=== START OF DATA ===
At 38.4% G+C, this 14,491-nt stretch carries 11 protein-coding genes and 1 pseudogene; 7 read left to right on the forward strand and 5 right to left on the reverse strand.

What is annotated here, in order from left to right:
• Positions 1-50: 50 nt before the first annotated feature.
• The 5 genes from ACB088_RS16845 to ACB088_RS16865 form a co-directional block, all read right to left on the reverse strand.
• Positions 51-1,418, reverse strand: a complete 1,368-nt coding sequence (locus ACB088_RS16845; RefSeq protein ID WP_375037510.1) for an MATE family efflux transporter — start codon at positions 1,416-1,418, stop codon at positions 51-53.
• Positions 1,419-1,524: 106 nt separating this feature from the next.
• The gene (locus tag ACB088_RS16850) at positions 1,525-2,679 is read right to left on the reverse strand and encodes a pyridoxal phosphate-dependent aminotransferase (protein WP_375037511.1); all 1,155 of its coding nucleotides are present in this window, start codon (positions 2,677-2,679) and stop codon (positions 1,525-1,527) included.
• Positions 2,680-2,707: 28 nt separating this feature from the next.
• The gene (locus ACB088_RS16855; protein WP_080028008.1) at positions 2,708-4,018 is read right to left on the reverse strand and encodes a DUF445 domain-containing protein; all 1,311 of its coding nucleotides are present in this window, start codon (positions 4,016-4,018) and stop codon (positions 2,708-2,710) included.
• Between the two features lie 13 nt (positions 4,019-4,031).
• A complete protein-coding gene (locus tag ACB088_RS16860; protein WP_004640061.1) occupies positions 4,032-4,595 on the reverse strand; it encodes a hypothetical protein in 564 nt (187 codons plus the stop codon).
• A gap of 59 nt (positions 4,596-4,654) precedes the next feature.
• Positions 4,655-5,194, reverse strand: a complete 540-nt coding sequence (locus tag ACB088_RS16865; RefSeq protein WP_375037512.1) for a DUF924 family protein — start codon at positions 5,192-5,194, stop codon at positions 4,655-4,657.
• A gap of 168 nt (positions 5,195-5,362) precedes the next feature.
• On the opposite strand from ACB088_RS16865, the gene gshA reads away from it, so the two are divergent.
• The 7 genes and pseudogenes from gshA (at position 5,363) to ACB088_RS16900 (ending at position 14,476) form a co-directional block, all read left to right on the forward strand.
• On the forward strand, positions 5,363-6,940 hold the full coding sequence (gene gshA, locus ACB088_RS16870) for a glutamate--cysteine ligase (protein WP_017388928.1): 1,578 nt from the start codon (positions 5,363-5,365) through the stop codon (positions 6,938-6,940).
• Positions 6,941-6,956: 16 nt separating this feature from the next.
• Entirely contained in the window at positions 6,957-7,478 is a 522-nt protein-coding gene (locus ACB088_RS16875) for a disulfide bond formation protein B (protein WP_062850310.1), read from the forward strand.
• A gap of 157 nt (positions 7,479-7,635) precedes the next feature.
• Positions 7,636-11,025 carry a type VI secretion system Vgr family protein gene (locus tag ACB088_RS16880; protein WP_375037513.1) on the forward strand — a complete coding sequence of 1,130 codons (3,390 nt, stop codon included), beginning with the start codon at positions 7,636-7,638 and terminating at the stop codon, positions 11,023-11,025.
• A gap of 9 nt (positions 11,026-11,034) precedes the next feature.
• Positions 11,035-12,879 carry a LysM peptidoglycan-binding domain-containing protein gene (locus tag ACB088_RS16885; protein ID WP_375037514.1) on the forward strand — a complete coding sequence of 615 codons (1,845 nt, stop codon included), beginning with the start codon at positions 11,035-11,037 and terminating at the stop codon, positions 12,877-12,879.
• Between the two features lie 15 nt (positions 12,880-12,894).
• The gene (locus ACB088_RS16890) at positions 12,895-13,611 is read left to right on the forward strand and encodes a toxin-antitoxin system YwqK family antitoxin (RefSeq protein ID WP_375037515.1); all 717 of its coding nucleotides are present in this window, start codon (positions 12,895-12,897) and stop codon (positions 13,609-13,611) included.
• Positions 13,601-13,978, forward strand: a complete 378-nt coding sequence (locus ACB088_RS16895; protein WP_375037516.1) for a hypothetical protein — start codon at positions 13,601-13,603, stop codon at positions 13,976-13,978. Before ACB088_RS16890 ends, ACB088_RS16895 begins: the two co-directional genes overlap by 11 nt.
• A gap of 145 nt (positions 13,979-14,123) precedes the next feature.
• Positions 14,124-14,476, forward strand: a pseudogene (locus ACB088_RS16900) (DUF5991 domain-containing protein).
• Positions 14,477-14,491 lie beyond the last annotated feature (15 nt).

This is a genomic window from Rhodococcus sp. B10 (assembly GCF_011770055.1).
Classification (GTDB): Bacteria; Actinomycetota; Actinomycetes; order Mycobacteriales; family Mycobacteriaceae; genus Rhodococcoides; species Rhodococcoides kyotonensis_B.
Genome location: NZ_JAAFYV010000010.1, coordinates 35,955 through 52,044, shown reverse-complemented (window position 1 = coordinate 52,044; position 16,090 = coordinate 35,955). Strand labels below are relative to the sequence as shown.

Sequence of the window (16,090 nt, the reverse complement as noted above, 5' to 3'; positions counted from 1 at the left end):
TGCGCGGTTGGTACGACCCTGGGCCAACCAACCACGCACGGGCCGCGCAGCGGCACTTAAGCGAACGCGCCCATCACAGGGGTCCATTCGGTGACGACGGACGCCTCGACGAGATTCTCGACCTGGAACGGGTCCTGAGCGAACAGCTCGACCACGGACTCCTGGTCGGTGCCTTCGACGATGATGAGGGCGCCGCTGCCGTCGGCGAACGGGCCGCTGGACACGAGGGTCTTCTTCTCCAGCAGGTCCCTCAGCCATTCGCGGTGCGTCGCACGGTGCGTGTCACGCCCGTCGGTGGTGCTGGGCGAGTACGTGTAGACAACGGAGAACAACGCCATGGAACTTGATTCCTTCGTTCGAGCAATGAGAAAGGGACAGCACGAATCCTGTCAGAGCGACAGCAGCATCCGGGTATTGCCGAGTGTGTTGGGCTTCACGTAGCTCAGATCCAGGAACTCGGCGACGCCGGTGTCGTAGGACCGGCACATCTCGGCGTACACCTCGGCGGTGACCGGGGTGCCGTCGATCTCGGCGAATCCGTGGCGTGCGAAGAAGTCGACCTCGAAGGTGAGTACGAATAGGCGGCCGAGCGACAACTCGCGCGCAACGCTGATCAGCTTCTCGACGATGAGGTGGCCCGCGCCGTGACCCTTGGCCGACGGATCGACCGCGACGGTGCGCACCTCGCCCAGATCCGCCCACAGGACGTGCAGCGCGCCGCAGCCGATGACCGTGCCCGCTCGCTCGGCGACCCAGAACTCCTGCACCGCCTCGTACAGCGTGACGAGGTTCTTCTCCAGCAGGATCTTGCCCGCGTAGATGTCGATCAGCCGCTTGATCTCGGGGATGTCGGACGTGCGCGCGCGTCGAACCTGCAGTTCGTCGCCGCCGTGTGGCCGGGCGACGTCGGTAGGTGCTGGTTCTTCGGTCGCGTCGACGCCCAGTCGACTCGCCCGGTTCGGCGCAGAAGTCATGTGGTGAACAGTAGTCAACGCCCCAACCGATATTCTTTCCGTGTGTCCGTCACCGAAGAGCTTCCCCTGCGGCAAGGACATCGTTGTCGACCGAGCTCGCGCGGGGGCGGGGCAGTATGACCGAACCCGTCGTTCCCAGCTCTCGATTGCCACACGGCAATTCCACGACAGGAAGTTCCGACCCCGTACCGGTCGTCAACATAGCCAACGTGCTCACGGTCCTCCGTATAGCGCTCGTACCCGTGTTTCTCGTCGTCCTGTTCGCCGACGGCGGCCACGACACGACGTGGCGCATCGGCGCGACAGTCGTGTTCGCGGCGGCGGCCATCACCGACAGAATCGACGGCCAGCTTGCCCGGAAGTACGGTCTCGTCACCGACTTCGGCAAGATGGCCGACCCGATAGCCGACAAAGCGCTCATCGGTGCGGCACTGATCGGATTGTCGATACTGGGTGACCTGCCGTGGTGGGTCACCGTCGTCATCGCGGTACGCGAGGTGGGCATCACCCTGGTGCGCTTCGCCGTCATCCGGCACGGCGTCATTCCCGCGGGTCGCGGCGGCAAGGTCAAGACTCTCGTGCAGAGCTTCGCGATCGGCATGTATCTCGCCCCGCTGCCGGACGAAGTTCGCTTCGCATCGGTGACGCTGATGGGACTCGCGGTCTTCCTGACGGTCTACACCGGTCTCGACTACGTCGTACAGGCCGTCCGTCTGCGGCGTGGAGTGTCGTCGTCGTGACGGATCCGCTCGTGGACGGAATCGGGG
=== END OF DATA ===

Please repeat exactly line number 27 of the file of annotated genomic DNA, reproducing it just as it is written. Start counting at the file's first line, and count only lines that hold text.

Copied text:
• A gap of 145 nt (positions 13,979-14,123) precedes the next feature.